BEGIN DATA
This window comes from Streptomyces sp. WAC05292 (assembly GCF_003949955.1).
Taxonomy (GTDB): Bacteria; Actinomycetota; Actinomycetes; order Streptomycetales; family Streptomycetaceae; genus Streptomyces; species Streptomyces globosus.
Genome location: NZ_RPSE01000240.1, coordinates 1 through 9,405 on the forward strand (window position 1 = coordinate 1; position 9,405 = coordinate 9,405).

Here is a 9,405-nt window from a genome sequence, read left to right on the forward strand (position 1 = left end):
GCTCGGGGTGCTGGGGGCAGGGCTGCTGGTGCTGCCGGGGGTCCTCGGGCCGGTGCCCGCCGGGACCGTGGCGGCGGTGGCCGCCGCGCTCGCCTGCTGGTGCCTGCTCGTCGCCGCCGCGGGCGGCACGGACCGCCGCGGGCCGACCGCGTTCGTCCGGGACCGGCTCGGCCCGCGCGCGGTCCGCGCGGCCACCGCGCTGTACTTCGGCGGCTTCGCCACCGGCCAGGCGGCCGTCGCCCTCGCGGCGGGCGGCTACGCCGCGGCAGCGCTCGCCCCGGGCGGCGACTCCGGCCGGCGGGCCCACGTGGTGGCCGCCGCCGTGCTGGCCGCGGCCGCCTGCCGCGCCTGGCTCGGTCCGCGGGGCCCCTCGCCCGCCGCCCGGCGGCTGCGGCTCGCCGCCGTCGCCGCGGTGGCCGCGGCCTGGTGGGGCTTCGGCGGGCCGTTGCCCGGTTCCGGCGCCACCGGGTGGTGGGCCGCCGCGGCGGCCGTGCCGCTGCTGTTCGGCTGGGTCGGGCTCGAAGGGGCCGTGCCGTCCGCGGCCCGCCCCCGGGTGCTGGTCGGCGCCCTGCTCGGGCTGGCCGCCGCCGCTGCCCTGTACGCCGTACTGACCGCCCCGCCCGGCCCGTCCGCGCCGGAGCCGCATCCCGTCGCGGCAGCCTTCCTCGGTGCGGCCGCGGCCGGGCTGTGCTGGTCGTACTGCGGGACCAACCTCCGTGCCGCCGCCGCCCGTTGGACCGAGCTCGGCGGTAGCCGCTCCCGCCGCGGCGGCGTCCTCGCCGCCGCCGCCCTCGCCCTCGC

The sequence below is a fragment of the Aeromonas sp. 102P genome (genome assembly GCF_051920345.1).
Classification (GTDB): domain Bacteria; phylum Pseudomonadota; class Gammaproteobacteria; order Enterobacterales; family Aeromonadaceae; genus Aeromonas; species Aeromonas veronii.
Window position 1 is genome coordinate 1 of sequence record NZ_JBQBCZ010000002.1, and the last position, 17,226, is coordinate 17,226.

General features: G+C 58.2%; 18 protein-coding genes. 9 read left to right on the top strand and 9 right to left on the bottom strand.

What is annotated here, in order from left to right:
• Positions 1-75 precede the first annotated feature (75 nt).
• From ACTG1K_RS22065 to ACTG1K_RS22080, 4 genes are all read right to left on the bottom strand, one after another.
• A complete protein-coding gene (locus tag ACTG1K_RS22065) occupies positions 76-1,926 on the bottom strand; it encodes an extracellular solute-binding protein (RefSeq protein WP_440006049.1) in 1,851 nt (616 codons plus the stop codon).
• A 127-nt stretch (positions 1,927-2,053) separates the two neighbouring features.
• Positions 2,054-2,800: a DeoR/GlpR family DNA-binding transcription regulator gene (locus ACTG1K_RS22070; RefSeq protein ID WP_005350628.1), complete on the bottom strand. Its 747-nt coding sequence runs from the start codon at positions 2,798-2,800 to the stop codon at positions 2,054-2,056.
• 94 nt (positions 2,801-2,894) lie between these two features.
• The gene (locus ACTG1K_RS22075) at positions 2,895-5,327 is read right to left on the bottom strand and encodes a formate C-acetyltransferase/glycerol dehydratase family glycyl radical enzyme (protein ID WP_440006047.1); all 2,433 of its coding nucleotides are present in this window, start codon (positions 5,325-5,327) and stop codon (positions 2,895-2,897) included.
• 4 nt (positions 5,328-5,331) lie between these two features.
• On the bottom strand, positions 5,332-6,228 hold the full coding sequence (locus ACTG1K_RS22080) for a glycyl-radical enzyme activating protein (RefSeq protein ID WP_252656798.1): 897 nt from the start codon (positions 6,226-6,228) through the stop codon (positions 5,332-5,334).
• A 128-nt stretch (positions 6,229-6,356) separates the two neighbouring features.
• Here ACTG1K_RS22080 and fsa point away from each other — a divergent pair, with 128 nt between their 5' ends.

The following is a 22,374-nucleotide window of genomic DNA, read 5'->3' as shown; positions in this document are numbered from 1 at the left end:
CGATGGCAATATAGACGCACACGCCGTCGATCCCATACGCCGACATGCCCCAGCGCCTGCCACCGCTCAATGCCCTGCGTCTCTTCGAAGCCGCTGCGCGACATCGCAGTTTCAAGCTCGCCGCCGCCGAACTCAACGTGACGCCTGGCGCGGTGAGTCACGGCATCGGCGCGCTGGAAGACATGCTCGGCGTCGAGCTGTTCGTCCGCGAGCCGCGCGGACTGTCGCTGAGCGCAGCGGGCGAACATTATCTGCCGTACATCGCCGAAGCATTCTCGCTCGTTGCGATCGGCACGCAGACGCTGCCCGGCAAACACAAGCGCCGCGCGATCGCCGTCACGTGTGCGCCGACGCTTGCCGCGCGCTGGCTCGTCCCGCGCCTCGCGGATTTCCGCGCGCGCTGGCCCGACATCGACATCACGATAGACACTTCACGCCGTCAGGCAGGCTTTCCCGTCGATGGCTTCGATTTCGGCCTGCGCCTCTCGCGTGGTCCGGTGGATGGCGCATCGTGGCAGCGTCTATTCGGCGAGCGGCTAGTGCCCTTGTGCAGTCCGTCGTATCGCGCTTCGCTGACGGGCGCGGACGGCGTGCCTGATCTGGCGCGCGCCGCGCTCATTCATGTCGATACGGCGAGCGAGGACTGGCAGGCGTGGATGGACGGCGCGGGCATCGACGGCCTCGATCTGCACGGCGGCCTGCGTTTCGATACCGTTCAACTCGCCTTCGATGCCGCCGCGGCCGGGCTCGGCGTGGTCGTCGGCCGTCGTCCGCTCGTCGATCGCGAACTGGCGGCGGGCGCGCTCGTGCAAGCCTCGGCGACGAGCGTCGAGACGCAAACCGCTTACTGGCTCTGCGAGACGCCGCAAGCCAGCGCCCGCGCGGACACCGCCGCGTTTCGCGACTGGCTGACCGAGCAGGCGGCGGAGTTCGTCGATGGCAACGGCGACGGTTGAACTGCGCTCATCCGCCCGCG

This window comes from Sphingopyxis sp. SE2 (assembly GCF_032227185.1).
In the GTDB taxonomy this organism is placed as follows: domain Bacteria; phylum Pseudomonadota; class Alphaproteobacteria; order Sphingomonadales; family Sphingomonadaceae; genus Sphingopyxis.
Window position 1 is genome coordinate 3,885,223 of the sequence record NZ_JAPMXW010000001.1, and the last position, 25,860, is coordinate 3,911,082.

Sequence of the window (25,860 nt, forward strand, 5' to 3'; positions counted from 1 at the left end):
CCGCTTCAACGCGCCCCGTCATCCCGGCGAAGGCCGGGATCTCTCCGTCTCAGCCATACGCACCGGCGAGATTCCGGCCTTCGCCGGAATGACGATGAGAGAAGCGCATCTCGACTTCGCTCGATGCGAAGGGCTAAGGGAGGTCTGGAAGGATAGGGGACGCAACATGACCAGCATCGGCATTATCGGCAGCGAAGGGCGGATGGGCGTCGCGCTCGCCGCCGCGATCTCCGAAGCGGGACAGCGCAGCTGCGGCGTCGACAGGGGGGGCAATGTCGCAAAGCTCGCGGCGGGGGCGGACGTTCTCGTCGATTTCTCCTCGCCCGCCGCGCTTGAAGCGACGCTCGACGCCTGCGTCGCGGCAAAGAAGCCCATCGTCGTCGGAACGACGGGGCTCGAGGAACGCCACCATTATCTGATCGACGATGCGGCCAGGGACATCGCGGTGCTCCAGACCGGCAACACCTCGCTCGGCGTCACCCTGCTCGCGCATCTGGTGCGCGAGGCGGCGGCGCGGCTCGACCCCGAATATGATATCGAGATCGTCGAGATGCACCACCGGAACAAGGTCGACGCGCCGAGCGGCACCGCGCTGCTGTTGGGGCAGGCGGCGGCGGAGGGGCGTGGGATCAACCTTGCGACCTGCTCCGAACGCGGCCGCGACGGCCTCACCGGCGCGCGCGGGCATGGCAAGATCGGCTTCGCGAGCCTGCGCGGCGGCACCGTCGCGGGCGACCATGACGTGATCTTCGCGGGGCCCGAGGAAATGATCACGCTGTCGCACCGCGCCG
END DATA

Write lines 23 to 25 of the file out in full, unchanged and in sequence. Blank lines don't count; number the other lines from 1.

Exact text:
CGATGGCAATATAGACGCACACGCCGTCGATCCCATACGCCGACATGCCCCAGCGCCTGCCACCGCTCAATGCCCTGCGTCTCTTCGAAGCCGCTGCGCGACATCGCAGTTTCAAGCTCGCCGCCGCCGAACTCAACGTGACGCCTGGCGCGGTGAGTCACGGCATCGGCGCGCTGGAAGACATGCTCGGCGTCGAGCTGTTCGTCCGCGAGCCGCGCGGACTGTCGCTGAGCGCAGCGGGCGAACATTATCTGCCGTACATCGCCGAAGCATTCTCGCTCGTTGCGATCGGCACGCAGACGCTGCCCGGCAAACACAAGCGCCGCGCGATCGCCGTCACGTGTGCGCCGACGCTTGCCGCGCGCTGGCTCGTCCCGCGCCTCGCGGATTTCCGCGCGCGCTGGCCCGACATCGACATCACGATAGACACTTCACGCCGTCAGGCAGGCTTTCCCGTCGATGGCTTCGATTTCGGCCTGCGCCTCTCGCGTGGTCCGGTGGATGGCGCATCGTGGCAGCGTCTATTCGGCGAGCGGCTAGTGCCCTTGTGCAGTCCGTCGTATCGCGCTTCGCTGACGGGCGCGGACGGCGTGCCTGATCTGGCGCGCGCCGCGCTCATTCATGTCGATACGGCGAGCGAGGACTGGCAGGCGTGGATGGACGGCGCGGGCATCGACGGCCTCGATCTGCACGGCGGCCTGCGTTTCGATACCGTTCAACTCGCCTTCGATGCCGCCGCGGCCGGGCTCGGCGTGGTCGTCGGCCGTCGTCCGCTCGTCGATCGCGAACTGGCGGCGGGCGCGCTCGTGCAAGCCTCGGCGACGAGCGTCGAGACGCAAACCGCTTACTGGCTCTGCGAGACGCCGCAAGCCAGCGCCCGCGCGGACACCGCCGCGTTTCGCGACTGGCTGACCGAGCAGGCGGCGGAGTTCGTCGATGGCAACGGCGACGGTTGAACTGCGCTCATCCGCCCGCG

This window comes from Sphingopyxis sp. SE2 (assembly GCF_032227185.1).
In the GTDB taxonomy this organism is placed as follows: domain Bacteria; phylum Pseudomonadota; class Alphaproteobacteria; order Sphingomonadales; family Sphingomonadaceae; genus Sphingopyxis.